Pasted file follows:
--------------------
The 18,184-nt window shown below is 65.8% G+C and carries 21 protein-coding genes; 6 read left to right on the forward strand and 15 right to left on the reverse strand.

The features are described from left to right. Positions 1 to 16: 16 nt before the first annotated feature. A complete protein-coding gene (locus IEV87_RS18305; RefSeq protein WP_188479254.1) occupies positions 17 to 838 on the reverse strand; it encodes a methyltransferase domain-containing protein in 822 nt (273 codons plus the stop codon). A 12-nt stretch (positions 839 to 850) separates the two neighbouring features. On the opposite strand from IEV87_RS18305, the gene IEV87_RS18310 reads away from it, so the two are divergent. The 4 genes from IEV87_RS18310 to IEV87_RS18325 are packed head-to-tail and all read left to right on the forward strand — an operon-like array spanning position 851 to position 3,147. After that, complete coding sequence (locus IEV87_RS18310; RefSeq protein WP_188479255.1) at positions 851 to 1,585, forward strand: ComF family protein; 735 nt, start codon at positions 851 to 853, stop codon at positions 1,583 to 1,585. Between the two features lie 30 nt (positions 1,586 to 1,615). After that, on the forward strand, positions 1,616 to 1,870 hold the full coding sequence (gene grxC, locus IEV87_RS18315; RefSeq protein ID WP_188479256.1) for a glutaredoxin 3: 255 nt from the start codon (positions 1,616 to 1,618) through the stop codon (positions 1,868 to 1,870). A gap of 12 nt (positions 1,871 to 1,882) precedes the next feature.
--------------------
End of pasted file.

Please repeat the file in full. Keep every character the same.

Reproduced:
The 18,184-nt window shown below is 65.8% G+C and carries 21 protein-coding genes; 6 read left to right on the forward strand and 15 right to left on the reverse strand.

The features are described from left to right. Positions 1 to 16: 16 nt before the first annotated feature. A complete protein-coding gene (locus IEV87_RS18305; RefSeq protein WP_188479254.1) occupies positions 17 to 838 on the reverse strand; it encodes a methyltransferase domain-containing protein in 822 nt (273 codons plus the stop codon). A 12-nt stretch (positions 839 to 850) separates the two neighbouring features. On the opposite strand from IEV87_RS18305, the gene IEV87_RS18310 reads away from it, so the two are divergent. The 4 genes from IEV87_RS18310 to IEV87_RS18325 are packed head-to-tail and all read left to right on the forward strand — an operon-like array spanning position 851 to position 3,147. After that, complete coding sequence (locus IEV87_RS18310; RefSeq protein WP_188479255.1) at positions 851 to 1,585, forward strand: ComF family protein; 735 nt, start codon at positions 851 to 853, stop codon at positions 1,583 to 1,585. Between the two features lie 30 nt (positions 1,586 to 1,615). After that, on the forward strand, positions 1,616 to 1,870 hold the full coding sequence (gene grxC, locus IEV87_RS18315; RefSeq protein ID WP_188479256.1) for a glutaredoxin 3: 255 nt from the start codon (positions 1,616 to 1,618) through the stop codon (positions 1,868 to 1,870). A gap of 12 nt (positions 1,871 to 1,882) precedes the next feature.